characterized or marked by dignity of aspect or manner; stately; decorous: dignified conduct.

Origin of dignified

First recorded in 1660–70; dignify + -ed2
Related formsdig·ni·fied·ly [dig-nuh-fahyd-lee, -fahy-id-] /ˈdɪg nəˌfaɪd li, -ˌfaɪ ɪd-/, adverbdig·ni·fied·ness, nounqua·si-dig·ni·fied, adjectiveun·dig·ni·fied, adjectiveun·dig·ni·fied·ly, adverb

Synonyms for dignified



verb (used with object), dig·ni·fied, dig·ni·fy·ing.

to confer honor or dignity upon; honor; ennoble.
to give a high-sounding title or name to; confer unmerited distinction upon: to dignify pedantry by calling it scholarship.

Origin of dignify

1375–1425; late Middle English dignifien < Old French dignefier < Medieval Latin dignificāre, equivalent to Latin dign(us) worthy + -ificāre -ify
Related formso·ver·dig·ni·fy, verb (used with object), o·ver·dig·ni·fied, o·ver·dig·ni·fy·ing.qua·si-dig·ni·fy·ing, adjective
Dictionary.com Unabridged Based on the Random House Unabridged Dictionary, © Random House, Inc. 2019

Examples from the Web for dignified

Contemporary Examples of dignified

Historical Examples of dignified

  • But to the uneducated eye of Andrew Lanning it was a great and dignified building.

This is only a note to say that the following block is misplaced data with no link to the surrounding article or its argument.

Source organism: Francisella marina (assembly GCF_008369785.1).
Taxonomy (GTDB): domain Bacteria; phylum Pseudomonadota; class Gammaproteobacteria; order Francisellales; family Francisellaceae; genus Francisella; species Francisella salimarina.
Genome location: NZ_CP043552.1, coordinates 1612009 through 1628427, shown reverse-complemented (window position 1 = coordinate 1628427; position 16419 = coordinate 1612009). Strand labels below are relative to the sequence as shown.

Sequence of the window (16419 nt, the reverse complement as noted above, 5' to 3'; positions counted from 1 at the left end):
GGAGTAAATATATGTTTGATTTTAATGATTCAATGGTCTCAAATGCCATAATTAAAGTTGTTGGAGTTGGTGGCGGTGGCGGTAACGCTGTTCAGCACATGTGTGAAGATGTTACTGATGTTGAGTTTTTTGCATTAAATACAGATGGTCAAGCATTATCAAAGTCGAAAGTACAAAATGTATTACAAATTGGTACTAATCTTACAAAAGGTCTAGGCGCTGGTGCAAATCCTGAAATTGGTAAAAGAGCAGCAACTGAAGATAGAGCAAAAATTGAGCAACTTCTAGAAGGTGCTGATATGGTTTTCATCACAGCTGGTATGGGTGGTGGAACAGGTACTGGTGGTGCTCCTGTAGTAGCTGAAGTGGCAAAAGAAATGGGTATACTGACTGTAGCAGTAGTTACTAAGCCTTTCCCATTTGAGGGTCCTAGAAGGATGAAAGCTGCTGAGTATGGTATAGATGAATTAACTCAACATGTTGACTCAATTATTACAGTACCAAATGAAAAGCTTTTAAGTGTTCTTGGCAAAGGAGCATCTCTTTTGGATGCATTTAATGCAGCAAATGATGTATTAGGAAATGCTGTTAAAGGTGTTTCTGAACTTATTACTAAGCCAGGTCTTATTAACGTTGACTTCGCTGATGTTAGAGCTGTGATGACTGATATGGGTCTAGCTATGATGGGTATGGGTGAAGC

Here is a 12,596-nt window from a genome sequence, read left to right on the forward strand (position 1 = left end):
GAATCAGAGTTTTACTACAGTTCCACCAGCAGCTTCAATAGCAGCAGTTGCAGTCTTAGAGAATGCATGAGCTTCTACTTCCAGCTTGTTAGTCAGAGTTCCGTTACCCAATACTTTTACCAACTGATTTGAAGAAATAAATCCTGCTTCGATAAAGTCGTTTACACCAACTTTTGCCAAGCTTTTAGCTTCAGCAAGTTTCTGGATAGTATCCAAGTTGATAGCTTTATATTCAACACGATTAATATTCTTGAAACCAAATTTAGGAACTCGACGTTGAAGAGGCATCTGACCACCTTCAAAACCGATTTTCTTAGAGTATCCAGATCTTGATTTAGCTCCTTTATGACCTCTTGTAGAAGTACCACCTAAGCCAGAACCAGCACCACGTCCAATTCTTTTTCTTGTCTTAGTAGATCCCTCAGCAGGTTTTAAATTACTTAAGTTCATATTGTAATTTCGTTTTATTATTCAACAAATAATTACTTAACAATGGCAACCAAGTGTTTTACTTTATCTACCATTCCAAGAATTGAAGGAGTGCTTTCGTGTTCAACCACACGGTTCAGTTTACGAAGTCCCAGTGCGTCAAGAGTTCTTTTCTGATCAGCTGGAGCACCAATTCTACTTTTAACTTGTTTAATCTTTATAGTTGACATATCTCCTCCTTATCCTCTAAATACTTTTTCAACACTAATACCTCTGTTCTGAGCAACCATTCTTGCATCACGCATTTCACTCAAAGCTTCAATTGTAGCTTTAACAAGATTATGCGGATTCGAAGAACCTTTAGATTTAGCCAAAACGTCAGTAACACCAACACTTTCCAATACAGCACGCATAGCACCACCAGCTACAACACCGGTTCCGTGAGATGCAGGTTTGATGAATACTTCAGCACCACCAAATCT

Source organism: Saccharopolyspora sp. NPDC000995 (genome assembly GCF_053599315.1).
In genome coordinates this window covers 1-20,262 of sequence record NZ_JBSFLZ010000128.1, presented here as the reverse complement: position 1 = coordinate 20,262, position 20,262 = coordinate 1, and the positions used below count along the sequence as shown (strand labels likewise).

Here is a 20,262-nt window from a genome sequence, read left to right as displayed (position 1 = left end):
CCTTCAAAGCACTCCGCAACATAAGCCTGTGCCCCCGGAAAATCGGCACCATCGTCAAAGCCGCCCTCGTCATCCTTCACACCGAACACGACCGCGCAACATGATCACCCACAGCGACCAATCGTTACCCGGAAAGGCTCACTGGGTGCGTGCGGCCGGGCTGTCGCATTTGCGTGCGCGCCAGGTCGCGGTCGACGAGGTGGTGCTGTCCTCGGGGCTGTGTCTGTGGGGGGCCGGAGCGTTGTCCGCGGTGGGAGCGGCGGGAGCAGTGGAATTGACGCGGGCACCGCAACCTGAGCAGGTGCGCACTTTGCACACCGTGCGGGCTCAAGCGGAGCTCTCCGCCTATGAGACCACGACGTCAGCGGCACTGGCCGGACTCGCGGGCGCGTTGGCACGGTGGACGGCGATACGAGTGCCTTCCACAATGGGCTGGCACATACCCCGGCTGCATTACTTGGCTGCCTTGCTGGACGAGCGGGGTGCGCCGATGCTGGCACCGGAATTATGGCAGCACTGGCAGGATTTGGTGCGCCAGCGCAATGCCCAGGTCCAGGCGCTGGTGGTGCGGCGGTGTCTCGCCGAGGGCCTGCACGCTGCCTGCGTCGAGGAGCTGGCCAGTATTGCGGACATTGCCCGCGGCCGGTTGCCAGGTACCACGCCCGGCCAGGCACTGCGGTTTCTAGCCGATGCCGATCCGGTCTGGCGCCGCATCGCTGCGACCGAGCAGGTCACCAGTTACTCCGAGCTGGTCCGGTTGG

• She can be the most dignified young woman on occasion that I ever beheld.

  • Children never played any more under their dignified shadows.

    The Little Colonel

    Annie Fellows Johnston

  • He's so dignified I wish his turban would blow off or something.

    It Happened in Egypt

    C. N. Williamson

  • She is mentioned as the opposite to the mild, dignified Hygd, the queen of the Getas.



British Dictionary definitions for dignified



characterized by dignity of manner or appearance; stately
Derived Formsdignifiedly, adverbdignifiedness, noun


verb -fies, -fying or -fied (tr)

to invest with honour or dignity; ennoble
to add distinction tothe meeting was dignified by the minister
to add a semblance of dignity to, esp by the use of a pretentious name or titleshe dignifies every plant with its Latin name

Word Origin for dignify

C15: from Old French dignifier, from Late Latin dignificāre, from Latin dignus worthy + facere to make
Collins English Dictionary - Complete & Unabridged 2012 Digital Edition © William Collins Sons & Co. Ltd. 1979, 1986 © HarperCollins Publishers 1998, 2000, 2003, 2005, 2006, 2007, 2009, 2012

Word Origin and History for dignified

past participle adjective from dignify; 1660s in sense "ranking as a dignitary;" 1812 in sense "having a dignified manner."



mid-15c., from Middle French dignifier, from Medieval Latin dignificare "make worthy," from Latin dignus (see dignity) + -ficare, from facere "to make, do" (see factitious). Related: Dignification; dignified; dignifying.

Online Etymology Dictionary, © 2010 Douglas Harper